You can't say that some of us have not been warning you that costs would start skyrocketing eventually on Mayor Dean's proposed convention center. Who knew it would have happened so fast, so soon to the tune of almost $400,000 over.
Public relations firm McNeely, Pigott & Fox billed Metro for almost 3 1/2 times the hours the first month that they promised they would average each month. And Metro paid it with the blessing of Metropolitan Development and Housing Agency executive Phil Ryan, who looks like a cop moving us along with, "Nothing to see here." At least he conceded that either MDHA or MP&F underestimated costs in the beginning.
There is one significant parenthesis that some of us advising MDHA on the Salemtown streetscape could add at this point: miscalculation and cost overruns in an MDHA project are consistent with what we have experienced. Once MDHA contracted our federally-funded neighborhood construction project out, they negotiated a bloated agreement that contained higher than advertised expenses and that resulted in critical errors and delays. So, MDHA's current macro-level blundering on the Mayor's convention center seems like old hat from our micro-level streetscape struggles with the housing authority.
I'm not surprised at all that McNeely, Pigott & Fox was able to score larger-than-projected Metro bucks. However, the magnitude of the windfall is staggering. And it reinforces the question, "Just who can control MDHA as it doles out government funding?" Apparently, Mayor Karl Dean--who is no stranger to the public relations giant, but whose political fortunes in the next election could very well be decided by his strong stance in favor of a convention center in the middle of a recession--has decided that he can.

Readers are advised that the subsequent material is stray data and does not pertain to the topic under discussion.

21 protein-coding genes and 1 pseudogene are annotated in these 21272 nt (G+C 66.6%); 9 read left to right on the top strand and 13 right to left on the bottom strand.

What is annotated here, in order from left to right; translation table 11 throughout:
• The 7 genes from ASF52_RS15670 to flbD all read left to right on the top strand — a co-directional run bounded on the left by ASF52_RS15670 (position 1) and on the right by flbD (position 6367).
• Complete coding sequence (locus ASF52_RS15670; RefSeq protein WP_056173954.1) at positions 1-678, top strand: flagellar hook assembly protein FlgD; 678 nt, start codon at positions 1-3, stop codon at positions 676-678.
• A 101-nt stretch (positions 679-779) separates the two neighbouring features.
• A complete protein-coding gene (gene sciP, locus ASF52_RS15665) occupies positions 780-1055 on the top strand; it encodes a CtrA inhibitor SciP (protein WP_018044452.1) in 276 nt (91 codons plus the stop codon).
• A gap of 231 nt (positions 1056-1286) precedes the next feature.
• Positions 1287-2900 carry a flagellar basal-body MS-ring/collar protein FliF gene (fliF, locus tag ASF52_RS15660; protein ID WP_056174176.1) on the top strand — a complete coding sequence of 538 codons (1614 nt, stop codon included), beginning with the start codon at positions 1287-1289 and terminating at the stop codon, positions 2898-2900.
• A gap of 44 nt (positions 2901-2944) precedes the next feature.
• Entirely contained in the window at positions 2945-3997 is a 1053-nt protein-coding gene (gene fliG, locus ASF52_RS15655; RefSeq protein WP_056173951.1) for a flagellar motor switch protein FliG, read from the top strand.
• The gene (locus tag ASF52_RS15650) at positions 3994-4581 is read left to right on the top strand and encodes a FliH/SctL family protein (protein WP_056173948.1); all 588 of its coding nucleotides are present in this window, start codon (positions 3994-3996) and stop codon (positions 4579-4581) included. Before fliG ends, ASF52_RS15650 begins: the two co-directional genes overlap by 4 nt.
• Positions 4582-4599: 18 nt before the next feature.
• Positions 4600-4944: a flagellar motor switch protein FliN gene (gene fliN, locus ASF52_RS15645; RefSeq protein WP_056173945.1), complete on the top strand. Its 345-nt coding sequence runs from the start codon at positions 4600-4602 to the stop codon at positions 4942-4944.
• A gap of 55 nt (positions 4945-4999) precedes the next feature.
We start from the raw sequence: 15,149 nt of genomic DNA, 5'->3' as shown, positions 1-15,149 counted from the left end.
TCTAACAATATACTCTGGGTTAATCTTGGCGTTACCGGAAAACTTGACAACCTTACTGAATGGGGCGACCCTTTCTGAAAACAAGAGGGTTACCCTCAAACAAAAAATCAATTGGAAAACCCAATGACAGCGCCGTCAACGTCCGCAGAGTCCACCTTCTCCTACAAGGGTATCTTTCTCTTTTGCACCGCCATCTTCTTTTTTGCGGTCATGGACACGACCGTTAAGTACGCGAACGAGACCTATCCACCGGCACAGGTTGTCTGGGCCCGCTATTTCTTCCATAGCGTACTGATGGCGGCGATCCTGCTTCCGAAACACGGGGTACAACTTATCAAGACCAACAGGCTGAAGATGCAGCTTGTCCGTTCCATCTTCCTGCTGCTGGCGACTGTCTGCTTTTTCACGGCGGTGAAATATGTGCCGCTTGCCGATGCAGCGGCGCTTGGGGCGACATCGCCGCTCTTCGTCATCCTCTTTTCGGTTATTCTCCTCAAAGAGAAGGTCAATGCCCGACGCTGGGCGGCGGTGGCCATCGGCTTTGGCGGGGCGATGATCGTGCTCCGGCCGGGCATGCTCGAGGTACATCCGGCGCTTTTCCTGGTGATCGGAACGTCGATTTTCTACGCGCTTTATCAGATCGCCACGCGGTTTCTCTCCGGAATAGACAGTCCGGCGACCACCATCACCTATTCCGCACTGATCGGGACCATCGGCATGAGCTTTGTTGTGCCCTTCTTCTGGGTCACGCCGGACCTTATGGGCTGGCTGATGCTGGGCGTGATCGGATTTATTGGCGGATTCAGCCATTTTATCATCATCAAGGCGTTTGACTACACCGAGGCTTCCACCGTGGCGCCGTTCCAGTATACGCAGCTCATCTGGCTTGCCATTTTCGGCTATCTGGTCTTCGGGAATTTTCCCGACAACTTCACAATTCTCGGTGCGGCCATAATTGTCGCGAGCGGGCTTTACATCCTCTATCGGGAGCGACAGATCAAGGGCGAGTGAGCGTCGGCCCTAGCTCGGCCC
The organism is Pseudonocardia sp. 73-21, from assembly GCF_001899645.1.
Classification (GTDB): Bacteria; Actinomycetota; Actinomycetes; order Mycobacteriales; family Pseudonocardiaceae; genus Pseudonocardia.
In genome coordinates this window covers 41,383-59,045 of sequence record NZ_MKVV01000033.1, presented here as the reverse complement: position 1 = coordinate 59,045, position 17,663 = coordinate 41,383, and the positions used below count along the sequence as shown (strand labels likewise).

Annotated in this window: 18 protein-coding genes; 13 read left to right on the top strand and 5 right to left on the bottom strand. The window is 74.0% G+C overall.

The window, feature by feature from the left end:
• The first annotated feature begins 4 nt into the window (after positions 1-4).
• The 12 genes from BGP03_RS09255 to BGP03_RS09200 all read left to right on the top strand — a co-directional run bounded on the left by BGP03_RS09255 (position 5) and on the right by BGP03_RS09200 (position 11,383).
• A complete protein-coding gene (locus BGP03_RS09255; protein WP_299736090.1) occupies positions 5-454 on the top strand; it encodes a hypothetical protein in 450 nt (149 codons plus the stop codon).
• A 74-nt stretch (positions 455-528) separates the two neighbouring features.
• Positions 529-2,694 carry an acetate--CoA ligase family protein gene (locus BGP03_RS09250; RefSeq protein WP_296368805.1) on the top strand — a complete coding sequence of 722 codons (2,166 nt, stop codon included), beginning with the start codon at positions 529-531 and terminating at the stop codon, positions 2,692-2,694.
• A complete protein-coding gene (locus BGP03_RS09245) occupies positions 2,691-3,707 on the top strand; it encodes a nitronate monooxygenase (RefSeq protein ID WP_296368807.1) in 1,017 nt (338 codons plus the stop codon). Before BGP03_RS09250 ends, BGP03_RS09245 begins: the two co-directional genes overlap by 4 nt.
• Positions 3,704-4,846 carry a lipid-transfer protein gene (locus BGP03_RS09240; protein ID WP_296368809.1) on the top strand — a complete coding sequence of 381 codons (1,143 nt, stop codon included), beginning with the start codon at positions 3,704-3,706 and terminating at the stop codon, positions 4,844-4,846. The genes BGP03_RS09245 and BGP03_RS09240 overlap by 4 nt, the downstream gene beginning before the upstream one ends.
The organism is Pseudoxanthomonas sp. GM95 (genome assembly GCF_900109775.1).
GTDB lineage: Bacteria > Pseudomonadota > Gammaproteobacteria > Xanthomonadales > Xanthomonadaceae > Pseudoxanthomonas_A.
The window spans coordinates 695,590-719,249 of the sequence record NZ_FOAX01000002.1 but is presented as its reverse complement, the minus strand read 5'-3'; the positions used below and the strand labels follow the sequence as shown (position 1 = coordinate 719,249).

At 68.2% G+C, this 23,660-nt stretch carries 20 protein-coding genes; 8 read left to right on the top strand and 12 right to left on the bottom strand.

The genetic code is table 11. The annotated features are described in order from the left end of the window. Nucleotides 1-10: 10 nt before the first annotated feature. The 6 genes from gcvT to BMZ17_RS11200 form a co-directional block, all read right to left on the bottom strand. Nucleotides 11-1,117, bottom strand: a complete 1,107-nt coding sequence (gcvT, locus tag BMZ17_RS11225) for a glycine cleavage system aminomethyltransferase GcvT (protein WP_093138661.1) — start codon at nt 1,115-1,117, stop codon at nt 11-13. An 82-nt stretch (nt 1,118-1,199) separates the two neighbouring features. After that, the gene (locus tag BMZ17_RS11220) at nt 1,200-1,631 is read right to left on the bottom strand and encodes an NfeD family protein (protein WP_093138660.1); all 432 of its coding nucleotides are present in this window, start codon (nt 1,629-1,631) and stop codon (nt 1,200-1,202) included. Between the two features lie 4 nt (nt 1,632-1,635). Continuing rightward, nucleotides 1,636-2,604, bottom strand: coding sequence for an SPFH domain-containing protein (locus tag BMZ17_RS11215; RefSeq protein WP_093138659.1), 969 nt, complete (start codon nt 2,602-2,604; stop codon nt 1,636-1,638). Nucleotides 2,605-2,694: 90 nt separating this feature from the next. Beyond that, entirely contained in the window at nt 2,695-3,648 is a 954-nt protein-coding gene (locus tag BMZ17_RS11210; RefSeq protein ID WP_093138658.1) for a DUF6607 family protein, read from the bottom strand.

Hold on a second. On the one hand, the Mayor says that the buck stops with him and he is temporarily suspending MP&F's contract so that his finance team can review past billing and oversee all future bills. On the other hand, one NewsChannel5 report I saw earlier today indicated that the Mayor did not know anything about the cost overruns until the media investigation, and by implication no one in Metro Finance has been closely overseeing MDHA and Phil Ryan on what could be the most expensive construction project in Metro history during tight budget times where public services to neighborhoods are being cut annually.
I don't understand the Mayor. If the buck stops with him, then shouldn't he be keeping up intimately with what looks like the centerpiece of all capital projects? Is ignorance really an excuse? And isn't the job of Metro Finance to incessantly shadow the MDHA machine so that they have first-hand, breaking information that expenses were outstripping all projections? Why was nobody in the Dean Administration waving red flags about this? Shouldn't someone either in Metro Finance or in MDHA be fired for this failure to keep tight reigns on costs given all of the other Metro Departments that have slashed their programs to the bone?
I find it infuriating to watch our community centers restrict hours, to see grass on MDHA Section 8 properties grow tall and uncut, to read that the Mayor exercised a preferential option for the wealthy in raising stormwater fees disproportionately for small operations, and then to learn that MDHA and a private public relations firm have had carte blanche until one TV station turned on the project. And we cannot praise NewsChannel5 enough for standing up to this administration while the print media at SouthComm provides public relations coverage for the Mayor and while Tennessean reporters are being coached to write fluff pieces with the Metro funded assistance of McNeely, Pigott, & Fox.
Every Nashvillian who has been affected by Metro budget cuts should be demanding more accountability from the Mayor's office, including dealing discipline to guilty parties in this sad episode. And we should be shaming the media into acting more like the budget watchdogs we're seeing at NewsChannel5.